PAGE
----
Access to treatment should not depend on whether someone can spare the money. While some may say the changes in England have so far only been at the margins, it is the risk of a slippery slope that should cause concern...The US is in the midst of a major healthcare reform effort that aims to bring affordability and equity to American healthcare. We caution the UK against moving in the direction of a system that has created the inequality in US that we are now working to repair. Your universal, public healthcare system is an example to the world, and something of which Britain should be proud. We urge you to preserve it.


The warning from Gunter and others have received greater attention following the announcement that an NHS scheme consisting of Uber-style system of paid for GP appointments will be rolled out nationally in 2018.

The company 'Doctaly' allows patients to pay between £39.99-49.99 for a same day appointment during office hours, and over £50 for an out of hours appointment (before 9am or after 6pm on weekdays).

Similar to Uber, Doctaly does not employ the GPs involved, but pairs willing doctors to patients seeking an appointment - for a fee.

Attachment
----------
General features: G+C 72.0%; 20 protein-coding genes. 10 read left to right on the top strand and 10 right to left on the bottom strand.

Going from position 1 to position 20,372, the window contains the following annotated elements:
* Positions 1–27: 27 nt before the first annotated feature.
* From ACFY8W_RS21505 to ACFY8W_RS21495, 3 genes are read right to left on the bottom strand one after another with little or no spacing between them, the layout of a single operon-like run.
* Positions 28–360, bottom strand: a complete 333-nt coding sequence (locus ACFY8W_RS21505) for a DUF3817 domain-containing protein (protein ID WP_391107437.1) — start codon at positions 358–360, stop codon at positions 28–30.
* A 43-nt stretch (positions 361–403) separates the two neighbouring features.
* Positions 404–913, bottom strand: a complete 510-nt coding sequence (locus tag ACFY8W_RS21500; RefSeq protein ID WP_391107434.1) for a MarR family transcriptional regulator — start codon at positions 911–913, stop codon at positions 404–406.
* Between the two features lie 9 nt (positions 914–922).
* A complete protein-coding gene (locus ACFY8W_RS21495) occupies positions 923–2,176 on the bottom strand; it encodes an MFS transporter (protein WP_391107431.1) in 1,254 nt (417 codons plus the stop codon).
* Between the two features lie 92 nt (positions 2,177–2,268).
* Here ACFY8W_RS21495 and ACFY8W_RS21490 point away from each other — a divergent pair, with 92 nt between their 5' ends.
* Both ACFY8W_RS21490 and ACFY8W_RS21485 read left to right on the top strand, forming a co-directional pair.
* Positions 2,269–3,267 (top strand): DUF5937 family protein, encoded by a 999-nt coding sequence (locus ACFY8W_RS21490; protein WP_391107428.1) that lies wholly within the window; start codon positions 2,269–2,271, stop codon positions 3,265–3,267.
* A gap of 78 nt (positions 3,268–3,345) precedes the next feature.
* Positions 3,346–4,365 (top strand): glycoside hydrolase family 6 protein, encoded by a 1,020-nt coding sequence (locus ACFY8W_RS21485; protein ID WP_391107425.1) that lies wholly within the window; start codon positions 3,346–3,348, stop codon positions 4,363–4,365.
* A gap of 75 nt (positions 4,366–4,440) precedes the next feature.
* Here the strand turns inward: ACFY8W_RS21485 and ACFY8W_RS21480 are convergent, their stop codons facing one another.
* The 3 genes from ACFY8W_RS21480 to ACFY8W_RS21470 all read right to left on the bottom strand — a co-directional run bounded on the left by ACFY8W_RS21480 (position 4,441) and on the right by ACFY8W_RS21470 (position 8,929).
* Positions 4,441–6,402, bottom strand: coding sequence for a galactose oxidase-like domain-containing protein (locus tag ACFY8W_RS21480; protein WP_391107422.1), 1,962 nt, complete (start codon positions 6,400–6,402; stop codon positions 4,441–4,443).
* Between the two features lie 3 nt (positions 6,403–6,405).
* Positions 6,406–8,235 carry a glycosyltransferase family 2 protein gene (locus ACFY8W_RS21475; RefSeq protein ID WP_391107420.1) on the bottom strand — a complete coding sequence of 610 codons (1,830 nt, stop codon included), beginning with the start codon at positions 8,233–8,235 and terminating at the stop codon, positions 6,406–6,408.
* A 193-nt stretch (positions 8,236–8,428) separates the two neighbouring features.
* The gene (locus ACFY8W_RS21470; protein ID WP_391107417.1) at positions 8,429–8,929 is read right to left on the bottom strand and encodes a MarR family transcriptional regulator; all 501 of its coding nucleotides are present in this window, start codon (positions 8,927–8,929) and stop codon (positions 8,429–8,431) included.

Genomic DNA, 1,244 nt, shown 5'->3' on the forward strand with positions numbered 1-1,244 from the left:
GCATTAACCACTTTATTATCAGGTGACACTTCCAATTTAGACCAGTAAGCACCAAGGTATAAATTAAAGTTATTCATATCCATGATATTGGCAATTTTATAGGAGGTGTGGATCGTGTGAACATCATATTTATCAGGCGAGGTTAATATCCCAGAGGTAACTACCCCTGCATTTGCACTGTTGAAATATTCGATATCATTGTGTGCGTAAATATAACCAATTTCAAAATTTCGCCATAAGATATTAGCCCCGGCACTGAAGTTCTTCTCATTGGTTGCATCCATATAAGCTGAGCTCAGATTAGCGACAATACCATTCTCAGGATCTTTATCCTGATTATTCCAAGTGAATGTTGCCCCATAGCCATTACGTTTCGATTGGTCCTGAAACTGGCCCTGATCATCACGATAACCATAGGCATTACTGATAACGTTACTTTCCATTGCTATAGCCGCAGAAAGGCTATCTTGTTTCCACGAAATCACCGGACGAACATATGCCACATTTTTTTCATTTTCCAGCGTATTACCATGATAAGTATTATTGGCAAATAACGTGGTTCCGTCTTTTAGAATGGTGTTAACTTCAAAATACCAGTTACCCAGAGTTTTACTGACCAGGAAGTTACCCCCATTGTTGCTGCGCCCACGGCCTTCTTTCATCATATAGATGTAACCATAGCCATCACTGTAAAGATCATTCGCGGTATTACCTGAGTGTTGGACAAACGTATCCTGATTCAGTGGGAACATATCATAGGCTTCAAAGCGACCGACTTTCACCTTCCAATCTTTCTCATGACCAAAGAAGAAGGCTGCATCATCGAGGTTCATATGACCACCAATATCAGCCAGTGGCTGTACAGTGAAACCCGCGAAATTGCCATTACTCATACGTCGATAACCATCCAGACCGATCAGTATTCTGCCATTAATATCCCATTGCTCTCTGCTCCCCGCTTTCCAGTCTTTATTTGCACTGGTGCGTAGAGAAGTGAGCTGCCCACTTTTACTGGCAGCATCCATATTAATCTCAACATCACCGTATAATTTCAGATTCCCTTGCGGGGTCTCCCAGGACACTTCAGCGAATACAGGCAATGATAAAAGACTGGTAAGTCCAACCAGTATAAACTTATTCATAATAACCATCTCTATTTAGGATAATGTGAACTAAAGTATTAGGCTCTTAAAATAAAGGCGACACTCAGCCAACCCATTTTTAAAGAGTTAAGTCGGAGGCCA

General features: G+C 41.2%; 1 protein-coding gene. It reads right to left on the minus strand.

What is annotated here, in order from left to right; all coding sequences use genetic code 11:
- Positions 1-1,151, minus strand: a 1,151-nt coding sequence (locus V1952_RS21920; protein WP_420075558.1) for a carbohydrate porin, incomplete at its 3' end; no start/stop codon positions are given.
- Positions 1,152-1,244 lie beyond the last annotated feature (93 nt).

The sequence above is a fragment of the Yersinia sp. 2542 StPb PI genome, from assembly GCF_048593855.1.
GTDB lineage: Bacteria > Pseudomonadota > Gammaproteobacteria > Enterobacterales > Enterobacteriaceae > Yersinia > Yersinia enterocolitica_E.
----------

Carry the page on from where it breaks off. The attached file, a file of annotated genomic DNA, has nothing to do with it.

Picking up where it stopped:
The family doctors are working privately, outside of their normal NHS working hours.

The Doctaly appointments last 15 minutes, and while patients may not see their own GP or visit their practice, like Uber, they will be offered the nearest available person.

The system has already been piloted in 10 London practices, and plans have been made to introduce this at a national level in the next few years. Doctaly's founder has defended the service, saying it will alleviate stress on A&E departments by allowing people with non-urgent needs to see a GP

While many Americans remain sceptical about the lack of choice and state involvement in nationalised healthcare, these US practicioners have highlighted exactly whats lacking in a for-profit system, and how the NHS continues to impress outsiders. Speaking of the introduction of Doctaly, Dr Richard Vautrey, deputy chairman of the BMA's GP committee, told The Mirror:

Patients want and deserve a properly-funded NHS GP service, based on the registered list, so they can get appropriate timely access to their local GP and that practices have the resources and capacity to offer this...While patients can access and pay for private GPs or consultants, the risk is a more fragmented service and patients having remote consultations with doctors they don't know and who won't have full access to their NHS medical record.